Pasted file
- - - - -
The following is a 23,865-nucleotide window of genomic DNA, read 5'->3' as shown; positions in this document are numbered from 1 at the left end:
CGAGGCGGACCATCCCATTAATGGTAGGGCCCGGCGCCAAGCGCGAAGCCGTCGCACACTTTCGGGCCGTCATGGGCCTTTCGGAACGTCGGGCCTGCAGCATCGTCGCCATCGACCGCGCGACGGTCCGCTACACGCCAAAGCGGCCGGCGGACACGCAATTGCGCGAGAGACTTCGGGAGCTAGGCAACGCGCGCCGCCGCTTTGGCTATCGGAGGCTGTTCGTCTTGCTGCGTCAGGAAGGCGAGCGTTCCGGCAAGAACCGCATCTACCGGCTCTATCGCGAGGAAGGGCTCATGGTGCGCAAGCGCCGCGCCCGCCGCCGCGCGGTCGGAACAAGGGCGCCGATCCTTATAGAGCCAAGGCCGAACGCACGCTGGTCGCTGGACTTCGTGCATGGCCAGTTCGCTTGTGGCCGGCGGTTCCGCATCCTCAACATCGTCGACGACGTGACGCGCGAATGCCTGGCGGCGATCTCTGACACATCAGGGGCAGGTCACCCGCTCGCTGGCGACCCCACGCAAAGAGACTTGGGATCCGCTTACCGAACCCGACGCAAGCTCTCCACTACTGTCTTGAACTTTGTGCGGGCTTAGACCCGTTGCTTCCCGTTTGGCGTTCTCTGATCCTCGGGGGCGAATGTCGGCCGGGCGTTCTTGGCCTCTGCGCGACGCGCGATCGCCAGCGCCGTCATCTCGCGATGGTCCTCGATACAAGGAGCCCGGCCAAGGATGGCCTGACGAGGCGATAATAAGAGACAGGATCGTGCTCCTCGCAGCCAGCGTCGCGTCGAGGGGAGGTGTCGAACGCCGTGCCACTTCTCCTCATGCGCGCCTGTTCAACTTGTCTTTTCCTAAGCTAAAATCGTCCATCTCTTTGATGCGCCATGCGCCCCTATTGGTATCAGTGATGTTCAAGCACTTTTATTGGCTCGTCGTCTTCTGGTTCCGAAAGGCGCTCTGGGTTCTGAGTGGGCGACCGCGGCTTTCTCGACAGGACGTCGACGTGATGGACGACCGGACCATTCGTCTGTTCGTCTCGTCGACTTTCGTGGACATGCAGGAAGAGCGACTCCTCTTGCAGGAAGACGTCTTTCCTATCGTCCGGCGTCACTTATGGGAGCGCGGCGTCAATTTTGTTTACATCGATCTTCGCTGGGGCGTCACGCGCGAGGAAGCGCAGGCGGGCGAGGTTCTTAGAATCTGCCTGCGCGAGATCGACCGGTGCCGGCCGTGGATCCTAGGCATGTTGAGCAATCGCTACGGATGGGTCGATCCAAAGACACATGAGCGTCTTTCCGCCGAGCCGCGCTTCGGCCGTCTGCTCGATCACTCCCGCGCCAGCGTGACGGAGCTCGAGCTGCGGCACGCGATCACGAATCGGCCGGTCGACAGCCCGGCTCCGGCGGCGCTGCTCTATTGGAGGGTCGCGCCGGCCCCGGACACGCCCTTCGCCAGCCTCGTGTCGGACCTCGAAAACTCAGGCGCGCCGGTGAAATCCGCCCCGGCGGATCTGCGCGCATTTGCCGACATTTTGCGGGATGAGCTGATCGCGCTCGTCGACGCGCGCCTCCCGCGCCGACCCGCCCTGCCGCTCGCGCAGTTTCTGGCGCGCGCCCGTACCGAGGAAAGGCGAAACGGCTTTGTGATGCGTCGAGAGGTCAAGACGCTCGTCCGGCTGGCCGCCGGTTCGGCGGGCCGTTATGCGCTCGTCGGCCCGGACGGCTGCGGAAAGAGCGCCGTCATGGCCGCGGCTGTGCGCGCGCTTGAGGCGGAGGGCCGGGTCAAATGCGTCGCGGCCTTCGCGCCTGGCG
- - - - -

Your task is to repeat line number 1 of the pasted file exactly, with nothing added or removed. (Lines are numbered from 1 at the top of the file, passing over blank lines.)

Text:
The following is a 23,865-nucleotide window of genomic DNA, read 5'->3' as shown; positions in this document are numbered from 1 at the left end: